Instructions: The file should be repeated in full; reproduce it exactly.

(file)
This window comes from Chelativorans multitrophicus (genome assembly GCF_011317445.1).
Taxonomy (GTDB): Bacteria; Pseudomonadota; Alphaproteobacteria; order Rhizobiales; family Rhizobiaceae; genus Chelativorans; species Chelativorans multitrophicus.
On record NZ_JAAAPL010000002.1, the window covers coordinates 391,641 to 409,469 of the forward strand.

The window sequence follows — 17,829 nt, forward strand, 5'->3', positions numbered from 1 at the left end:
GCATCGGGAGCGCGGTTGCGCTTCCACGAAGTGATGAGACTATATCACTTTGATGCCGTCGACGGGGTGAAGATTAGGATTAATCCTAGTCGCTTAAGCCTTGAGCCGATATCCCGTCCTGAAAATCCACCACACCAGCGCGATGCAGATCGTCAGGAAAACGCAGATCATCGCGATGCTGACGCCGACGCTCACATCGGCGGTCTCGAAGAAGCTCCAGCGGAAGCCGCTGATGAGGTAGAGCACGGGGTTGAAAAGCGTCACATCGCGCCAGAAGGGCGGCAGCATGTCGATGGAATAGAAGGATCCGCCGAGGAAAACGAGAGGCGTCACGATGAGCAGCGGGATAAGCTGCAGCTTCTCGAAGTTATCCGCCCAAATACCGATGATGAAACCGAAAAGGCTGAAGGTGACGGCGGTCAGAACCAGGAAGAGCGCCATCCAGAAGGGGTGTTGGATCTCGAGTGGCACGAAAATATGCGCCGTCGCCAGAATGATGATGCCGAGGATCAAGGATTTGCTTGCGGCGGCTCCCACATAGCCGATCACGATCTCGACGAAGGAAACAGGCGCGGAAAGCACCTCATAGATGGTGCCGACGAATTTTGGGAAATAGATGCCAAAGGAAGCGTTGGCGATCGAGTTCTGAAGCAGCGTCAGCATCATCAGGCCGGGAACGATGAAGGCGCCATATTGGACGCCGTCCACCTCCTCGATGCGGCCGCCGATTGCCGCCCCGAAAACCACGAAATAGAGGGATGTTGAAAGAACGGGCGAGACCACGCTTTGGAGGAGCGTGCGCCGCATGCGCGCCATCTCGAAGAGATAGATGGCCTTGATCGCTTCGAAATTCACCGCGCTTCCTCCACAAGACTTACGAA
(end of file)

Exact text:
This window comes from Chelativorans multitrophicus (genome assembly GCF_011317445.1).
Taxonomy (GTDB): Bacteria; Pseudomonadota; Alphaproteobacteria; order Rhizobiales; family Rhizobiaceae; genus Chelativorans; species Chelativorans multitrophicus.
On record NZ_JAAAPL010000002.1, the window covers coordinates 391,641 to 409,469 of the forward strand.

The window sequence follows — 17,829 nt, forward strand, 5'->3', positions numbered from 1 at the left end:
GCATCGGGAGCGCGGTTGCGCTTCCACGAAGTGATGAGACTATATCACTTTGATGCCGTCGACGGGGTGAAGATTAGGATTAATCCTAGTCGCTTAAGCCTTGAGCCGATATCCCGTCCTGAAAATCCACCACACCAGCGCGATGCAGATCGTCAGGAAAACGCAGATCATCGCGATGCTGACGCCGACGCTCACATCGGCGGTCTCGAAGAAGCTCCAGCGGAAGCCGCTGATGAGGTAGAGCACGGGGTTGAAAAGCGTCACATCGCGCCAGAAGGGCGGCAGCATGTCGATGGAATAGAAGGATCCGCCGAGGAAAACGAGAGGCGTCACGATGAGCAGCGGGATAAGCTGCAGCTTCTCGAAGTTATCCGCCCAAATACCGATGATGAAACCGAAAAGGCTGAAGGTGACGGCGGTCAGAACCAGGAAGAGCGCCATCCAGAAGGGGTGTTGGATCTCGAGTGGCACGAAAATATGCGCCGTCGCCAGAATGATGATGCCGAGGATCAAGGATTTGCTTGCGGCGGCTCCCACATAGCCGATCACGATCTCGACGAAGGAAACAGGCGCGGAAAGCACCTCATAGATGGTGCCGACGAATTTTGGGAAATAGATGCCAAAGGAAGCGTTGGCGATCGAGTTCTGAAGCAGCGTCAGCATCATCAGGCCGGGAACGATGAAGGCGCCATATTGGACGCCGTCCACCTCCTCGATGCGGCCGCCGATTGCCGCCCCGAAAACCACGAAATAGAGGGATGTTGAAAGAACGGGCGAGACCACGCTTTGGAGGAGCGTGCGCCGCATGCGCGCCATCTCGAAGAGATAGATGGCCTTGATCGCTTCGAAATTCACCGCGCTTCCTCCACAAGACTTACGAA